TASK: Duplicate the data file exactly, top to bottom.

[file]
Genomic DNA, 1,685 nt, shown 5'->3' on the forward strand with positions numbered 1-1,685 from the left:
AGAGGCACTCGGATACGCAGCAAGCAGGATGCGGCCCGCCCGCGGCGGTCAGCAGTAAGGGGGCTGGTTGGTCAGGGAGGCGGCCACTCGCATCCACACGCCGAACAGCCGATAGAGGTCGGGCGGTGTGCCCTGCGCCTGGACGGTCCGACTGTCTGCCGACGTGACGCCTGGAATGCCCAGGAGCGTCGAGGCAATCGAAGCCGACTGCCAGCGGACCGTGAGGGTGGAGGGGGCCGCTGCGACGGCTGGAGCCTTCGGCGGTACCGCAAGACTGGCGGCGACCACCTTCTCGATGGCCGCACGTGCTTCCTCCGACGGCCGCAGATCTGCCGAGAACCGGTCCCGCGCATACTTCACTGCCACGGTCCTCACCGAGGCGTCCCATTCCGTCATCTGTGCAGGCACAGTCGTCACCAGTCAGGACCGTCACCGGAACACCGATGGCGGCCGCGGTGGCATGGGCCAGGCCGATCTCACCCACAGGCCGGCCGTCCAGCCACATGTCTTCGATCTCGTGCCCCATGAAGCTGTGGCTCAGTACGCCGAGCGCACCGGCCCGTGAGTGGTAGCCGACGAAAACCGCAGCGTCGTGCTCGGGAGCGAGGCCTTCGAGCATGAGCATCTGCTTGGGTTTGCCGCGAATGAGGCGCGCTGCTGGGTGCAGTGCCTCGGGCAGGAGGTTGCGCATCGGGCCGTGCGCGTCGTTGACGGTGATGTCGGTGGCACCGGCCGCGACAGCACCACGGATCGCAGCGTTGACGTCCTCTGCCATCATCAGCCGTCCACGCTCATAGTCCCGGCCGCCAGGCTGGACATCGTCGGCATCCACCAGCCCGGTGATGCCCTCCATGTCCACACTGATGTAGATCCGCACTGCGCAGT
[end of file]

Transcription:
Genomic DNA, 1,685 nt, shown 5'->3' on the forward strand with positions numbered 1-1,685 from the left:
AGAGGCACTCGGATACGCAGCAAGCAGGATGCGGCCCGCCCGCGGCGGTCAGCAGTAAGGGGGCTGGTTGGTCAGGGAGGCGGCCACTCGCATCCACACGCCGAACAGCCGATAGAGGTCGGGCGGTGTGCCCTGCGCCTGGACGGTCCGACTGTCTGCCGACGTGACGCCTGGAATGCCCAGGAGCGTCGAGGCAATCGAAGCCGACTGCCAGCGGACCGTGAGGGTGGAGGGGGCCGCTGCGACGGCTGGAGCCTTCGGCGGTACCGCAAGACTGGCGGCGACCACCTTCTCGATGGCCGCACGTGCTTCCTCCGACGGCCGCAGATCTGCCGAGAACCGGTCCCGCGCATACTTCACTGCCACGGTCCTCACCGAGGCGTCCCATTCCGTCATCTGTGCAGGCACAGTCGTCACCAGTCAGGACCGTCACCGGAACACCGATGGCGGCCGCGGTGGCATGGGCCAGGCCGATCTCACCCACAGGCCGGCCGTCCAGCCACATGTCTTCGATCTCGTGCCCCATGAAGCTGTGGCTCAGTACGCCGAGCGCACCGGCCCGTGAGTGGTAGCCGACGAAAACCGCAGCGTCGTGCTCGGGAGCGAGGCCTTCGAGCATGAGCATCTGCTTGGGTTTGCCGCGAATGAGGCGCGCTGCTGGGTGCAGTGCCTCGGGCAGGAGGTTGCGCATCGGGCCGTGCGCGTCGTTGACGGTGATGTCGGTGGCACCGGCCGCGACAGCACCACGGATCGCAGCGTTGACGTCCTCTGCCATCATCAGCCGTCCACGCTCATAGTCCCGGCCGCCAGGCTGGACATCGTCGGCATCCACCAGCCCGGTGATGCCCTCCATGTCCACACTGATGTAGATCCGCACTGCGCAGT